Ian, aka “Stretch” comes in to wax our boat and make her as shiny as possible (considering her gelcoat is thin and old).  He always does such a great job.

While we were working on the sugar scoops we had to get on and off the boat with a very tall (15 steps) ladder which was such a pain in the arse!  Luckily it was only for 2 of the 6 weeks we were here.

As you can see we made the most of this haul out in the boat yard.  We were anxious to get back in the water as we prepare to head to a new country, Vanuatu.

Our blog posts run several weeks behind actual live events.  This blog post occurred late April 2024. We enjoy some rough housing during the stock car races in Whangarei.

A New Set of Wheels

Boy that could mean so many things…a new boat — na.  A new dinghy — na.  A new car — na.  We literally mean a new set of wheels.  But why do we need wheels on a boat?  Well, we don’t “need” wheels but we got them for our dinghy.

Many cruisers use wheels to help them pull their dinghy onshore during a beach landing.  Our previous dinghy was soooo heavy. We could have used dinghy wheels for her but she was too heavy for the wheels.  Yes, the wheels have a weight restriction.

But, our new Highfield 360CL weighs in at 75 kilos, the outboard weighs 55 kilos and we carry about 15 kilos in fuel for a total of 145 kilos.  Just the right amount of weight for a set of new wheels.

Which Wheels to Buy?

There are lots of different types of wheels on the market and we really had to do our due diligence.  We made sure they would accommodate our dinghy’s make, model, and weight while still being able to work in hard and soft sand.  Beachmaster consistently came up as the top brand. 

Matt emailed them to make sure they would work and hold up with our set up and we received an affirmative reply.  We ordered the removable mount set with retractable wheels.  We wanted to be able to take them off if we were not planning on using them for a while.

Matt placed the order on Thursday.  On Friday we received a call from Beachmaster asking if we were a foreign flagged vessel and I said “yes.”  She then asked if the wheels were being installed onto our dinghy which would be leaving the country with us, I said “yes.”  And then she said, I will then send you a new invoice as the original invoice charged you for GST (tax) and you qualify for a GST (tax) free order.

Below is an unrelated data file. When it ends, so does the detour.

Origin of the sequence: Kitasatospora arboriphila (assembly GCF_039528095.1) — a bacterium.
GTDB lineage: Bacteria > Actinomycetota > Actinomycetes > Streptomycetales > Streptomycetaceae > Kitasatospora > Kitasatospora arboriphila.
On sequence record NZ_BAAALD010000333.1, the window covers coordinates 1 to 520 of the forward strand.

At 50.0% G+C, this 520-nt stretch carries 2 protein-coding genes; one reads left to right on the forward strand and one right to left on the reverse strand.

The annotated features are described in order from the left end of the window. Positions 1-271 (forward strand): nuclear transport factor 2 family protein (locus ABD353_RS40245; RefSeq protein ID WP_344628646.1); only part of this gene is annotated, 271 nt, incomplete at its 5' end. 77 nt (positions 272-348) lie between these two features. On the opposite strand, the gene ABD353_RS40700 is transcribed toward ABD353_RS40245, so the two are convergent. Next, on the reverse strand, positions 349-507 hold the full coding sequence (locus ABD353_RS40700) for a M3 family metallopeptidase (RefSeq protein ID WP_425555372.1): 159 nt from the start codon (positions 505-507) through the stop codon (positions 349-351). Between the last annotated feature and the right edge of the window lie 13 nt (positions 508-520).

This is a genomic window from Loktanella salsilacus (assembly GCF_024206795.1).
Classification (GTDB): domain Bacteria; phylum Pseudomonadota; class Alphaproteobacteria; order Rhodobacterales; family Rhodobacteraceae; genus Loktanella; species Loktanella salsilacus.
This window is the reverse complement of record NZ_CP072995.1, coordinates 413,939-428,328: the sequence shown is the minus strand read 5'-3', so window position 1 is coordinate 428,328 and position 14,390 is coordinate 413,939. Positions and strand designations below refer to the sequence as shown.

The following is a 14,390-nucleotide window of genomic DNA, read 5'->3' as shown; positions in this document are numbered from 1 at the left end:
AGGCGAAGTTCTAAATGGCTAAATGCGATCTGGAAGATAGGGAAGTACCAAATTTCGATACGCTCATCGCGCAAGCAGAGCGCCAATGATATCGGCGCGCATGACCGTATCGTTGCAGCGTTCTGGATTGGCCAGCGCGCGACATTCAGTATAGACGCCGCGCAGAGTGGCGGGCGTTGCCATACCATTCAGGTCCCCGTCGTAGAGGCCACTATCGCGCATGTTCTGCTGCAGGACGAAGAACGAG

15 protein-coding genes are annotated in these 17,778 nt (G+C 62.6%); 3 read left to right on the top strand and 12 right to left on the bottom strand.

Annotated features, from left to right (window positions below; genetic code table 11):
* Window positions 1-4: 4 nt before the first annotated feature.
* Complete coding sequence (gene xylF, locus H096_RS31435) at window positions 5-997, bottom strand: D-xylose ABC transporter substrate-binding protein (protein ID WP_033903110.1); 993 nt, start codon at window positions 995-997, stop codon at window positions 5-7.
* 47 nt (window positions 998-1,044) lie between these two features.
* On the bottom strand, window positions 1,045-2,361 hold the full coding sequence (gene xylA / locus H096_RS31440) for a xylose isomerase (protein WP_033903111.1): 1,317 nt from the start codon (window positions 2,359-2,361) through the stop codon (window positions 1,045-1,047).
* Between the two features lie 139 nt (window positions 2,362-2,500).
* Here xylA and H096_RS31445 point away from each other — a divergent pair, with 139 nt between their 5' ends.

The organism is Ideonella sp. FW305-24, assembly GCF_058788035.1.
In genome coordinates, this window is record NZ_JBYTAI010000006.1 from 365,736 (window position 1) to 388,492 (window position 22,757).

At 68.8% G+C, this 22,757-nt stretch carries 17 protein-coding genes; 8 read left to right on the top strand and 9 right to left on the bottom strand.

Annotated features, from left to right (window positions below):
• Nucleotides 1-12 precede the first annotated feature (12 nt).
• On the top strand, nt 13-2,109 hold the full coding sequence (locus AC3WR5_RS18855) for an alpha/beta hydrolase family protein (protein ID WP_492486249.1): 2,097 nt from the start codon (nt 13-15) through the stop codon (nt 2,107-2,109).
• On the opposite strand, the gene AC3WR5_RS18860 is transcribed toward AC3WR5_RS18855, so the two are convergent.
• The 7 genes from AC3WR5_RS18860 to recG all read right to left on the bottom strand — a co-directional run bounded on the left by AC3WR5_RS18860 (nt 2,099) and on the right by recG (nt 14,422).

What?  Yes, that is absolutely true.  Normally, both Matt and I automatically request GST free so I assumed he did on this order.  But he forgot.  So, the company proactively realized this and reached out to us to credit us the GST!  Seriously an amazing company.

Drilling Holes Into Our New Dinghy

The package arrived on Monday (1 business day after placing the order).  Talk about service.   We measure multiple times, tape off the area, and measure again.  We then put them up with VHB double stick tape so we could raise and lower the wheels without hitting the rub rail.  Then we drilled the holes into the transom.

The top photo shows he wheels down and the bottom photo shows the wheels up.

It took two of us to drill the holes so no photos.  Once the bolt holes were drilled, Matt taped them off and filled them with 5200 so they would not leak.  Then we installed each side.

Here are the final photos.  The before (upper left), installed and up (top right), installed and down (bottom left).

Now all we need is a beach to try them out!

Our blog posts run 10-12 weeks behind actual live events.  This blog post occurred around mid-January 2024.  In our last post we spend a lot of time redoing our dinghy chaps which came unglued.

Shattered Moonlight Hatch Frames

We have lots and lots of windows on Sugar Shack.  Some are called “windows” and some are called “hatches.”  Windows typically do not open whereas a hatch opens.  Moonlight manufactures most of the hatches and many varieties of boats use them including us.

We have two escape hatches on our boat which we could use in the event of an emergency.  There is one on starboard in the master head (bathroom) and one on port in the forward cabin.  They provide excellent ventillation for the boat and are almost always open when we are not underway.  We love them!  

We also have 4 large hatches: (2) for the engine compartments and (2) for the bow lockers. These 6 Moonlight hatch frames come in multiple parts.  The top part of the frame is aluminum and holds the actual frame that opens and closes.  The bottom part of the frame is plastic and it is really just to cover the screws and make everything look pretty.

We have a total of 6 Moonlight hatch frames that are damaged, broken, cracked, and yellowed.  It has bothered Matt and I for years.  But, the replacement plastic frames are flimsy.  We have waited to find a better solution for replacing them and thought we had the perfect plan while we were at Norsand Boat yard.

We had hoped the yard could make a mold and build new ones out of fiberglass.  Unfortunately that did not work out.  It was going to take a really long time and cost close to a $1000NZD for just the two escape hatch frames.  So, we ended up buying all 6 Moonlight plastic frames from AB Marine for $1500USD (including shipping from Germany to NZ).